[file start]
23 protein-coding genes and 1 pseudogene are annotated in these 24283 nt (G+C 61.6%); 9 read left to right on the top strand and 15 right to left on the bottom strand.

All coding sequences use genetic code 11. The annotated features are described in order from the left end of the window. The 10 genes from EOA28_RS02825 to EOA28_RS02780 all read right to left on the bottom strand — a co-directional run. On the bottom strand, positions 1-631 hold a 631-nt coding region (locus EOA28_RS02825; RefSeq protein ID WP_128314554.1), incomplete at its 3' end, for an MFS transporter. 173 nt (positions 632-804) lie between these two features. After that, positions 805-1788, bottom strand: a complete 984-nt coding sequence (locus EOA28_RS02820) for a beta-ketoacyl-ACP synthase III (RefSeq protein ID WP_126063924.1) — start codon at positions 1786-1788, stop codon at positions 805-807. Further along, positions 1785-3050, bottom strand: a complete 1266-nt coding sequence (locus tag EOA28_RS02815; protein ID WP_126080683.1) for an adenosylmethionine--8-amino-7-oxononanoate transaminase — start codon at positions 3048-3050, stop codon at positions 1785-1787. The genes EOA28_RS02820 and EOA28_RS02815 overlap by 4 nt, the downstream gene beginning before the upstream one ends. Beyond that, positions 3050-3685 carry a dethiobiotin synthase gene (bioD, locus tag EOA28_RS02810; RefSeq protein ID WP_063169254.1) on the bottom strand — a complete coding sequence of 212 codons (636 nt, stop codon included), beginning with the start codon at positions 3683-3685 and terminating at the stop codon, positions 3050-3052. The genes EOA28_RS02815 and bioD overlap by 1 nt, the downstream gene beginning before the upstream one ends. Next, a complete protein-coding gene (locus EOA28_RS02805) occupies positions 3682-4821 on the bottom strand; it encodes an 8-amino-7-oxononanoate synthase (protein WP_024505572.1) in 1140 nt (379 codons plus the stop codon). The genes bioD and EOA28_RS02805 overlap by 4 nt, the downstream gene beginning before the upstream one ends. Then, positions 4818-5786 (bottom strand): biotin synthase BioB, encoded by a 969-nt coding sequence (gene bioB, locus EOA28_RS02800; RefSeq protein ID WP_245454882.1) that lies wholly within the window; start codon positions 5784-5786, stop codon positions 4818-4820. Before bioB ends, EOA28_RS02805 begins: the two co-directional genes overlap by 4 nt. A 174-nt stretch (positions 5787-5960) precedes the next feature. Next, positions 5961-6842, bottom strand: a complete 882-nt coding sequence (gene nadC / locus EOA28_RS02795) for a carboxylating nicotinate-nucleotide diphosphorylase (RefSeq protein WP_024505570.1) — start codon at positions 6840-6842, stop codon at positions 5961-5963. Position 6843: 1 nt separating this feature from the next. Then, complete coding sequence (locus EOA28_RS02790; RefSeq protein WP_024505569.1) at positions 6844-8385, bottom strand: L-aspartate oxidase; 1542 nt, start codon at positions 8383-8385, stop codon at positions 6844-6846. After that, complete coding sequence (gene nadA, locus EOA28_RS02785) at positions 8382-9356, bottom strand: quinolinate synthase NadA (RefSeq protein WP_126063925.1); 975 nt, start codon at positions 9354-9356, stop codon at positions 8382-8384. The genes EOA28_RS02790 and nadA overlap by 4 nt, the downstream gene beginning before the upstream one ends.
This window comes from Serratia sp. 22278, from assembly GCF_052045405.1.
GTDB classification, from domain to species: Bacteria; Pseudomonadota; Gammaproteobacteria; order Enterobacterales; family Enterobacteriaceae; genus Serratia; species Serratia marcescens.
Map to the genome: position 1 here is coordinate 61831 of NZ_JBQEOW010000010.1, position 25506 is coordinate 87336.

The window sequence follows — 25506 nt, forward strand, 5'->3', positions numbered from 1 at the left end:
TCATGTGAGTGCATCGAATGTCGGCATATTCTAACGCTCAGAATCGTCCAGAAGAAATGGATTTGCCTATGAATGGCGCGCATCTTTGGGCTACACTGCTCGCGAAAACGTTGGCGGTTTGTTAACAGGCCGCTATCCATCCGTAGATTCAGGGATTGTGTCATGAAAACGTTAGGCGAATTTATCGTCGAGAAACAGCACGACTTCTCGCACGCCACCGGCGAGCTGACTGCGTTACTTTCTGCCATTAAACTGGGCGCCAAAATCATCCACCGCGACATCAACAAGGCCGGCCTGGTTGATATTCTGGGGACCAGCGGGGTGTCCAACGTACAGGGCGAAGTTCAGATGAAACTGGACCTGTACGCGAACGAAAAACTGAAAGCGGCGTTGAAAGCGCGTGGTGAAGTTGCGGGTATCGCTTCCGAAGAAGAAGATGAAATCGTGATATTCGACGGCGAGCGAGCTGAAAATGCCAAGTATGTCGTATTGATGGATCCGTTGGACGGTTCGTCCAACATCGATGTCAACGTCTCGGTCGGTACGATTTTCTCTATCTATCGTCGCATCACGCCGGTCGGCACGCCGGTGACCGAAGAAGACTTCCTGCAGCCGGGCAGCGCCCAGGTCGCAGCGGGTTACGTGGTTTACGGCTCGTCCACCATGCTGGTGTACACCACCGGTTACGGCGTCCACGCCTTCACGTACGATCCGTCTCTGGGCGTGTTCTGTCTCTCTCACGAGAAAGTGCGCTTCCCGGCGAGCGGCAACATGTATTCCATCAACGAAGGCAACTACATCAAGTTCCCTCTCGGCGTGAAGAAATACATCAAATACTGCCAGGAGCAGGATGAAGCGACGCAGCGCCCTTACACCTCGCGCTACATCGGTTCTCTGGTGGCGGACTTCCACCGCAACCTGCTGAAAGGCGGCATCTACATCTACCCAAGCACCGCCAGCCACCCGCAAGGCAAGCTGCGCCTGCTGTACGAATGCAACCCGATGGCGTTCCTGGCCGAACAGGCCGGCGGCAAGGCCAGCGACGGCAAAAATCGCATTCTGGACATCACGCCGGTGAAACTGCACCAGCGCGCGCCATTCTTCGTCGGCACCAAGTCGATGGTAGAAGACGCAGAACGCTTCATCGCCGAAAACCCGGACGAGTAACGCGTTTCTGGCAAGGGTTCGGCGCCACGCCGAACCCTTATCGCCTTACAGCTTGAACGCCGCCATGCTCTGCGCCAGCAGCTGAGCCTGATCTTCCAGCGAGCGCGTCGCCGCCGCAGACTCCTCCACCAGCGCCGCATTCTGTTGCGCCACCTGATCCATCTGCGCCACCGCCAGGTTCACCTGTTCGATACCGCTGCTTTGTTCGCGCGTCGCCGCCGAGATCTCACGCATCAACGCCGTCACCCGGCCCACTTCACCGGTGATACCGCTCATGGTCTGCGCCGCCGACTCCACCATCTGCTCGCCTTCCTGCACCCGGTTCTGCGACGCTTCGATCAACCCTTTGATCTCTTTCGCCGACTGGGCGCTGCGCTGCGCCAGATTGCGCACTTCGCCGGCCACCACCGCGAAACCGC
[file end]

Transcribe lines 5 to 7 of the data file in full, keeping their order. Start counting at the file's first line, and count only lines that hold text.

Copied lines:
Map to the genome: position 1 here is coordinate 61831 of NZ_JBQEOW010000010.1, position 25506 is coordinate 87336.

The window sequence follows — 25506 nt, forward strand, 5'->3', positions numbered from 1 at the left end:
TCATGTGAGTGCATCGAATGTCGGCATATTCTAACGCTCAGAATCGTCCAGAAGAAATGGATTTGCCTATGAATGGCGCGCATCTTTGGGCTACACTGCTCGCGAAAACGTTGGCGGTTTGTTAACAGGCCGCTATCCATCCGTAGATTCAGGGATTGTGTCATGAAAACGTTAGGCGAATTTATCGTCGAGAAACAGCACGACTTCTCGCACGCCACCGGCGAGCTGACTGCGTTACTTTCTGCCATTAAACTGGGCGCCAAAATCATCCACCGCGACATCAACAAGGCCGGCCTGGTTGATATTCTGGGGACCAGCGGGGTGTCCAACGTACAGGGCGAAGTTCAGATGAAACTGGACCTGTACGCGAACGAAAAACTGAAAGCGGCGTTGAAAGCGCGTGGTGAAGTTGCGGGTATCGCTTCCGAAGAAGAAGATGAAATCGTGATATTCGACGGCGAGCGAGCTGAAAATGCCAAGTATGTCGTATTGATGGATCCGTTGGACGGTTCGTCCAACATCGATGTCAACGTCTCGGTCGGTACGATTTTCTCTATCTATCGTCGCATCACGCCGGTCGGCACGCCGGTGACCGAAGAAGACTTCCTGCAGCCGGGCAGCGCCCAGGTCGCAGCGGGTTACGTGGTTTACGGCTCGTCCACCATGCTGGTGTACACCACCGGTTACGGCGTCCACGCCTTCACGTACGATCCGTCTCTGGGCGTGTTCTGTCTCTCTCACGAGAAAGTGCGCTTCCCGGCGAGCGGCAACATGTATTCCATCAACGAAGGCAACTACATCAAGTTCCCTCTCGGCGTGAAGAAATACATCAAATACTGCCAGGAGCAGGATGAAGCGACGCAGCGCCCTTACACCTCGCGCTACATCGGTTCTCTGGTGGCGGACTTCCACCGCAACCTGCTGAAAGGCGGCATCTACATCTACCCAAGCACCGCCAGCCACCCGCAAGGCAAGCTGCGCCTGCTGTACGAATGCAACCCGATGGCGTTCCTGGCCGAACAGGCCGGCGGCAAGGCCAGCGACGGCAAAAATCGCATTCTGGACATCACGCCGGTGAAACTGCACCAGCGCGCGCCATTCTTCGTCGGCACCAAGTCGATGGTAGAAGACGCAGAACGCTTCATCGCCGAAAACCCGGACGAGTAACGCGTTTCTGGCAAGGGTTCGGCGCCACGCCGAACCCTTATCGCCTTACAGCTTGAACGCCGCCATGCTCTGCGCCAGCAGCTGAGCCTGATCTTCCAGCGAGCGCGTCGCCGCCGCAGACTCCTCCACCAGCGCCGCATTCTGTTGCGCCACCTGATCCATCTGCGCCACCGCCAGGTTCACCTGTTCGATACCGCTGCTTTGTTCGCGCGTCGCCGCCGAGATCTCACGCATCAACGCCGTCACCCGGCCCACTTCACCGGTGATACCGCTCATGGTCTGCGCCGCCGACTCCACCATCTGCTCGCCTTCCTGCACCCGGTTCTGCGACGCTTCGATCAACCCTTTGATCTCTTTCGCCGACTGGGCGCTGCGCTGCGCCAGATTGCGCACTTCGCCGGCCACCACCGCGAAACCGC